WINSTON SALEM, NC: Carrying the torch in Gary was one of the most memorable events in my life. But several weeks later I was able to do it all over again. For some reason I had a hard time receiving instructions for my second run in Winston Salem. In the age before the internet and cell phones, it wasn’t until we were on the way before I received the official confirmation…on a pay phone near Lake Oconee.
After driving to Jefferson, the next morning Ceil’s father and I drove up to Winston Salem. Ceil was eight months pregnant, and didn’t need to spend another long day in the car and out in the summer sun. We met the torch relay bus at Wake Forest, and I changed into my new uniform in the library bathroom. As it turned out, the bus guide was the same guy I’d met in Gary.
Unlike the nighttime run in Gary, the Winston Salem relay would take place at noon. It was a bright, sunny, cloudless, beautiful day. Since it was a weekday, there weren’t as many spectators on the streets. Mr. Miller had made his way to my drop-off point, but he was pretty much alone.
This torch transfer seemed to happen quicker in Winston Salem. The drop-off bus was right ahead of the torch, so I barely had time to say hello to Mr. Miller. The cast of characters was the same: same torch expert, same hefty escort runners. I took off running with the torch, ran around a curve to the right, and was greeted with a semi-steep hill.
The crowd was growing thicker, and I had no problem running up the hill. At the top of the hill the relay made a left toward downtown Winston Salem. The street was jammed with workers outside on their lunch breaks, all loudly cheering in the noonday sun. Sweet.
The guide on the torchbearer pickup bus had a familiar last name: Payne. Porter was the son of Olympic organizer Billy Payne. We talked the rest of the way.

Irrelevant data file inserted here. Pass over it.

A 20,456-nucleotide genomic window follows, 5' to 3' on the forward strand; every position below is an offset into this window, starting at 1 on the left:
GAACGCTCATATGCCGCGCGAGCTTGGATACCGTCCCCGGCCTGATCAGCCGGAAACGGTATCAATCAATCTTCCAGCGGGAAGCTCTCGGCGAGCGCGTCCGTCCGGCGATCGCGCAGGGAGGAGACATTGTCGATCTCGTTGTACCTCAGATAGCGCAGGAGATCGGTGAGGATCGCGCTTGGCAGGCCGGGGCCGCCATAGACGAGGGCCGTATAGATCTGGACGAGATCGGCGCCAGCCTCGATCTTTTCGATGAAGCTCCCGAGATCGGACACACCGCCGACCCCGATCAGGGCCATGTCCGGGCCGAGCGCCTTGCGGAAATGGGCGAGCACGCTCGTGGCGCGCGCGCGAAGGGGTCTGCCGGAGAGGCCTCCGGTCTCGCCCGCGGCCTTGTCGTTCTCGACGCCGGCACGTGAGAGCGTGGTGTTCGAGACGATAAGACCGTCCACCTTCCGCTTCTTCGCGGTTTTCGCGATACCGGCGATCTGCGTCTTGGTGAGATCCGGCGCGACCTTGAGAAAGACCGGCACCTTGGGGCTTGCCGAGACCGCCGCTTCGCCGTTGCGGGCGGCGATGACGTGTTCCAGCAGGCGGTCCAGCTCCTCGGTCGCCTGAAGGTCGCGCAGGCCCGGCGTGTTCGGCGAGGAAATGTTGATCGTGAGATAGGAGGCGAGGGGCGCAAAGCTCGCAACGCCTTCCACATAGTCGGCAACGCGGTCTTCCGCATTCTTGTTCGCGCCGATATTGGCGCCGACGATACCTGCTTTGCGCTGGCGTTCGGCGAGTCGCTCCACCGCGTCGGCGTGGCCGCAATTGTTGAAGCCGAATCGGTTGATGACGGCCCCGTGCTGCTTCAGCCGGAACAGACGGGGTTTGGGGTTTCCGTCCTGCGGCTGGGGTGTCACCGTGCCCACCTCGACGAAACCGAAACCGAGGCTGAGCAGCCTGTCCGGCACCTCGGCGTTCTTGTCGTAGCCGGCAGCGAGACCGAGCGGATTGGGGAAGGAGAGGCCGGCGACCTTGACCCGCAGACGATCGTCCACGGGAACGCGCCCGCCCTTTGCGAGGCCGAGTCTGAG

Carrying the torch two times during the run-up to the 96 Olympics was something I will always remember and cherish. I wore my white torch relay outfit one more time: in the July 4th Peachtree Road Race. We were able to see the torch a few other times on its route. In July I took off work and drove Ceil and Will down to Callaway Gardens. I knew the torch relay was nearby, and made a short detour to see it. As we drove down the country two-lane, the torch passed us going the other way.
On the Friday afternoon of the Opening Ceremony the relay made its way south from the Roswell Square down Atlanta Street, crossing Azalea Drive and the Chattahoochee. We walked over from the Norman’s house, and were able to see all the vehicles slowly make their way down the hill. The road was so packed with spectators that the relay was barely able to pass. On the way back to the Norman’s, Steve led pregnant Ceil and I through the woods and over a fence back to the house.
That evening the torch relay culminated in Atlanta’s Olympic Stadium. Like me, swimmer Janet Evans carried the torch for a second time, then lit Muhammad Ali’s torch. At home, I was proud to have been part of history.